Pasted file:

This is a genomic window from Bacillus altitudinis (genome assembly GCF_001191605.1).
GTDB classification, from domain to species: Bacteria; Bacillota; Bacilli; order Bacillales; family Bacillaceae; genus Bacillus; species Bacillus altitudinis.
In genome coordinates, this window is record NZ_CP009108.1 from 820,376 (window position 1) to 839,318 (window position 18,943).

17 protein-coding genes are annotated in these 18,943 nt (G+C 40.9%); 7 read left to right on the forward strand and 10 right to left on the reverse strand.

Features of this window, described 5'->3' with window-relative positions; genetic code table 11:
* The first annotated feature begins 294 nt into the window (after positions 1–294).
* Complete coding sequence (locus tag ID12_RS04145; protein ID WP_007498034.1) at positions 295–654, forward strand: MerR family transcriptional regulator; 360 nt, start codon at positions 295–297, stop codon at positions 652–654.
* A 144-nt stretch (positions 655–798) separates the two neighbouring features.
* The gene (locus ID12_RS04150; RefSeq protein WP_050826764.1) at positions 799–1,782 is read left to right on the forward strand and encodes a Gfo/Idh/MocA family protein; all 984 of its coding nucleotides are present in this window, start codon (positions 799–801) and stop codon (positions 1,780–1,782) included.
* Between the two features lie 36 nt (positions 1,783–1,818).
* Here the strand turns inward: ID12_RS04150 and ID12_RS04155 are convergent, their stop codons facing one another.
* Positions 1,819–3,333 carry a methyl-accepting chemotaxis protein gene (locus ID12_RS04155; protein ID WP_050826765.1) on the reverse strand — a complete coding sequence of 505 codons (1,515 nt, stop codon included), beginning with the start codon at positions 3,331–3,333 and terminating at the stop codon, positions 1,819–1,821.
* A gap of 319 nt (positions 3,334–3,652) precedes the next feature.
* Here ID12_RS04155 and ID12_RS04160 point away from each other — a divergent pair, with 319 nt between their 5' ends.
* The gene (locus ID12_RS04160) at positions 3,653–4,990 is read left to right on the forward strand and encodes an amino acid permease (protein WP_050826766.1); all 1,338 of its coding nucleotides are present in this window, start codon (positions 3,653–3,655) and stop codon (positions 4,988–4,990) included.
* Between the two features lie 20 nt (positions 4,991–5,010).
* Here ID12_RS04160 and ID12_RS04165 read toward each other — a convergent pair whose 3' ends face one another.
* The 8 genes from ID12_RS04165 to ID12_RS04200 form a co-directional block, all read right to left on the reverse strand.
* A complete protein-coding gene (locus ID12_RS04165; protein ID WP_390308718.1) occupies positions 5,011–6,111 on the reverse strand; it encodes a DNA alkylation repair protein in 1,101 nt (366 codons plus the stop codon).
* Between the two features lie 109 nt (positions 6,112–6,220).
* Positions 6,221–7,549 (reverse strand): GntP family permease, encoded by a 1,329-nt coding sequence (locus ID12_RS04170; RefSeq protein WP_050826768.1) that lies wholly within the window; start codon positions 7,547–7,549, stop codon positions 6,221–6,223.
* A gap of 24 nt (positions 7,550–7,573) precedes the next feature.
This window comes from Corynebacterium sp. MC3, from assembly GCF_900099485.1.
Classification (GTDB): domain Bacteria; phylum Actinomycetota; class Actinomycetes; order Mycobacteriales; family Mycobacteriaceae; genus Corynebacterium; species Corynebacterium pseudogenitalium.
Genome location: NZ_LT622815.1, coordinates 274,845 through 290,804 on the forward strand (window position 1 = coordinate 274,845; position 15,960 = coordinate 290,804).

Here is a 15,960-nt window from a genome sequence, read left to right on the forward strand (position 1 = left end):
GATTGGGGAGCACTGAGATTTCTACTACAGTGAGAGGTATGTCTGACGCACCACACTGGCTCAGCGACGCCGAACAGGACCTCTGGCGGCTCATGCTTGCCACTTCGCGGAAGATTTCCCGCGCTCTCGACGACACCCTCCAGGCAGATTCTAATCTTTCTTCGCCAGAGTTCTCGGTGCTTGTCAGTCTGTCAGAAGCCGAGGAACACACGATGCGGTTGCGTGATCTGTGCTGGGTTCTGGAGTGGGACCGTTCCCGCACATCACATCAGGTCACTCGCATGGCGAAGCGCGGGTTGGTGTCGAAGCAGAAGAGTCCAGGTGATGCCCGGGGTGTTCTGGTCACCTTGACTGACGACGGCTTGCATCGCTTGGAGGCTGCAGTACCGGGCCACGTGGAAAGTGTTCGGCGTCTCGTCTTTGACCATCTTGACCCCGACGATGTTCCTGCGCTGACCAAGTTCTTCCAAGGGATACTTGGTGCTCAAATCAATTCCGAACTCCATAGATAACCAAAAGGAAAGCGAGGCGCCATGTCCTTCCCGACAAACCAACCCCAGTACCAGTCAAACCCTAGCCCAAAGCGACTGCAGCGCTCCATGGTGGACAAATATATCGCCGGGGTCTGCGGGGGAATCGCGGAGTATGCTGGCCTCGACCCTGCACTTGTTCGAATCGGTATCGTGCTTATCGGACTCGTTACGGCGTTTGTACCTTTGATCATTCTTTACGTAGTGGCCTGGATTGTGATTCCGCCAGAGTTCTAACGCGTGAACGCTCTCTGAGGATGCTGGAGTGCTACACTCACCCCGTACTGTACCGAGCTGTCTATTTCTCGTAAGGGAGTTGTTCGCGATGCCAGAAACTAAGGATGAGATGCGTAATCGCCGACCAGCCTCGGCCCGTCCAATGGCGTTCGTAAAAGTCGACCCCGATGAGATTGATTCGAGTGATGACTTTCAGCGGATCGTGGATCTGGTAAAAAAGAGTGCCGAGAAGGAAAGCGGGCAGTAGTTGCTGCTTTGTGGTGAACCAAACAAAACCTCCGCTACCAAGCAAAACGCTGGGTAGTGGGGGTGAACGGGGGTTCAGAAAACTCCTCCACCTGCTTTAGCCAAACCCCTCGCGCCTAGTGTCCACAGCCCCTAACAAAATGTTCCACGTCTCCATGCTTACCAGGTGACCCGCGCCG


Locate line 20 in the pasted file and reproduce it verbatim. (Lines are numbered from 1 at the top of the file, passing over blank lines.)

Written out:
* Between the two features lie 109 nt (positions 6,112–6,220).